Jefferson and Himilton

by Tawna Fifer, June 2014

600 words

2 pages


When we speak about American history and the roots of democracy within the United States, we mostly think about two remarkable politicians of the time ̶ Thomas Jefferson and Alexander Hamilton. Having completely opposite points of view, these men became antagonists and the founders of the two main political Parties of the United States of America: Democratic-Republican Party and Federalist Party. “Jefferson was a strict constructionist. He desired a limited government, and thought Congress should be restricted to the enumerated powers of the Constitution... Hamilton, on the other hand, believed in a strong and energetic central government... He also favored a strong executive power.” (

The disagreements between Jefferson and Hamilton can be viewed in every aspect of their believes. Thomas Jefferson was a protagonist of the common people and supported the idea that anyone could be elected to the Government. Alexander Hamilton, however, believed that only rich people should rule the country. This was one of the main reasons of Jefferson's saying that “Hamilton was not only a monarchist, but for a monarchy bottomed on corruption.” ( Nevertheless, a historian K. Anthony Scott sees the situation rather differently: “Hamilton was not the only individual who manipulated the common law; Jefferson was an accomplice, though perhaps unwittingly. Jefferson's thought on the subject was less grounded in political philosophy, and more in political maneuvering. What we see in Jefferson is a man who tries to eliminate his enemies, but loses sight of how his immediate actions impact his long-term political ideals.” (Scott, p. 72) There were also other differences in the believes of how the country should function. Jefferson saw the United States of America as a democratic society with the appropriate government which should be stronger within each separate state. He believed that laws must protect the individual liberties. Hamilton saw the the strength of America in the powerful central government; he also believed in some restrictions of individual liberties. ( Alexander Hamilton and Thomas Jefferson had also opposite ideas concerning the economics of the United States of America. Hamilton saw American Economy as a balanced force of agriculture, trade, finance, and manufacturing. He established a national bank, wanted to maintain internal taxes and to use the national debt to establish credit. ( Jefferson, on the contrary opposed the establishment of a national bank, wanted to eliminate internal taxes and pay off the national debt. He trusted in agriculture to be the main power of the successful Economy of the United States. ( Despite of Jefferson's democratic views, K. Anthony Scott criticizes his lack of judgment: “Jefferson's concerns over the centralizing tendencies of judiciary were well-founded, but the way he sought to combat the problem did more to expedite the process of centralization than hinder it. Furthermore, his opposition to federal common law undermined the states' application of common law... moreover, he should have spent more time asserting the role of the state judiciary rather than degrading the federal.” (Scott, p. 77)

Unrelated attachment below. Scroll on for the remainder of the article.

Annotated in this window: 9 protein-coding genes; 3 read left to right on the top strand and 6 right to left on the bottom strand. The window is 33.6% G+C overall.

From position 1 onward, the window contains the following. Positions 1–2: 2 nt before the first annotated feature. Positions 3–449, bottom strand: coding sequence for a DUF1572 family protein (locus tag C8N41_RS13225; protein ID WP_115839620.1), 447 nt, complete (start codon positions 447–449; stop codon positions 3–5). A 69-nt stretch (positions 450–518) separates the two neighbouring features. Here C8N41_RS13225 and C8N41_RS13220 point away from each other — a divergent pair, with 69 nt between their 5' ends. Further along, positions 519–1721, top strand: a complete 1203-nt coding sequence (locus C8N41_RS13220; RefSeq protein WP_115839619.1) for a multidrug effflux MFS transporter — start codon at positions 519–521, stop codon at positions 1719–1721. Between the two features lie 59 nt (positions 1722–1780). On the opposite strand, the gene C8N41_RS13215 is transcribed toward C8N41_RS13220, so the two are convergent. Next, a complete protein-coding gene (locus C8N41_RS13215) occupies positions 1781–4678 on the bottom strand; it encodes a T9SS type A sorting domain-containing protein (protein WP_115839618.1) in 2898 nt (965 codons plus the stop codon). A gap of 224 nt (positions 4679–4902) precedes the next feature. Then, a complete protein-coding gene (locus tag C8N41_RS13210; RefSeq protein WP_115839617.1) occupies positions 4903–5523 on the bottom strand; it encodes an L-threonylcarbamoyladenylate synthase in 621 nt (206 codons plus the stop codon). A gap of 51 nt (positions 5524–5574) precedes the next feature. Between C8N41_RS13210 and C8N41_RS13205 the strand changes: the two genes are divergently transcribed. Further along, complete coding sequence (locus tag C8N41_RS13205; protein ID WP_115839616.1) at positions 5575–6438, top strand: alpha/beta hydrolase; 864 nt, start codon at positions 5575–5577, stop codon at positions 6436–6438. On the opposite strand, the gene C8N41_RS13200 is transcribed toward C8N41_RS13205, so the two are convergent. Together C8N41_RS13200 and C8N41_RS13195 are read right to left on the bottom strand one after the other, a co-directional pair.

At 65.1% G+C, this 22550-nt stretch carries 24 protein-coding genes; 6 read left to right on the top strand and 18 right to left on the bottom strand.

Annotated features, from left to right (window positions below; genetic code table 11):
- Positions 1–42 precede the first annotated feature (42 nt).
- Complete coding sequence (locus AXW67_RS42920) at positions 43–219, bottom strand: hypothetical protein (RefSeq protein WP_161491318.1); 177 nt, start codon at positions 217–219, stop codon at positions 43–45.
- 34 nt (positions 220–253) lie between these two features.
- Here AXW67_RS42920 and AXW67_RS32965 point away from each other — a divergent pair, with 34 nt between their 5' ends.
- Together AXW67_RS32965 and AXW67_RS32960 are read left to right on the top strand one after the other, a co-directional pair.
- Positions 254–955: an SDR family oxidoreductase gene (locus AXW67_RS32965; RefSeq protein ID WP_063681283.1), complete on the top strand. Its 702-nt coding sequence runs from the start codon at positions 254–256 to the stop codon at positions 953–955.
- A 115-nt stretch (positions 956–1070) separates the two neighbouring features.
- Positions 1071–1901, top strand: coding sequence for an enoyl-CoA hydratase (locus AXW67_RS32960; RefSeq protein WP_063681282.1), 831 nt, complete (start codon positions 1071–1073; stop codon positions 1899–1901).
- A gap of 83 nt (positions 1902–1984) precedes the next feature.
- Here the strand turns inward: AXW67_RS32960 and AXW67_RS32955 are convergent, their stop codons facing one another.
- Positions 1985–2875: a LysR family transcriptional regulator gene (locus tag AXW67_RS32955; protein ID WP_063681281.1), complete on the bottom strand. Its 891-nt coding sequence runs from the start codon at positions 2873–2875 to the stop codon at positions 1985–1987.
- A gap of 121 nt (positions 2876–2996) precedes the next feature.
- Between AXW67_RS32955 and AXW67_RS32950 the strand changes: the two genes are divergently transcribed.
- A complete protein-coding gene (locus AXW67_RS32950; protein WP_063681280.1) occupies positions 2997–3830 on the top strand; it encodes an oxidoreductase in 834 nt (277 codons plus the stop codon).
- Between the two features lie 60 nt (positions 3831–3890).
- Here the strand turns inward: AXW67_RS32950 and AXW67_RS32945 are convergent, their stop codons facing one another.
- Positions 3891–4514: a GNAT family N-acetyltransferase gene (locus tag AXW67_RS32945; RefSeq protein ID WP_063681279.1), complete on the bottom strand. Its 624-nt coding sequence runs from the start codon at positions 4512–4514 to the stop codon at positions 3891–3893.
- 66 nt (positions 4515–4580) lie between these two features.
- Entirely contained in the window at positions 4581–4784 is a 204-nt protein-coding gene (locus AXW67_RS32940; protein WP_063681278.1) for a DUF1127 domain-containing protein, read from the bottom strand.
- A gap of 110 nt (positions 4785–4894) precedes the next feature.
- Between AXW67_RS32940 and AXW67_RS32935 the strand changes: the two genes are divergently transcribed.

Nevertheless, both politicians, …

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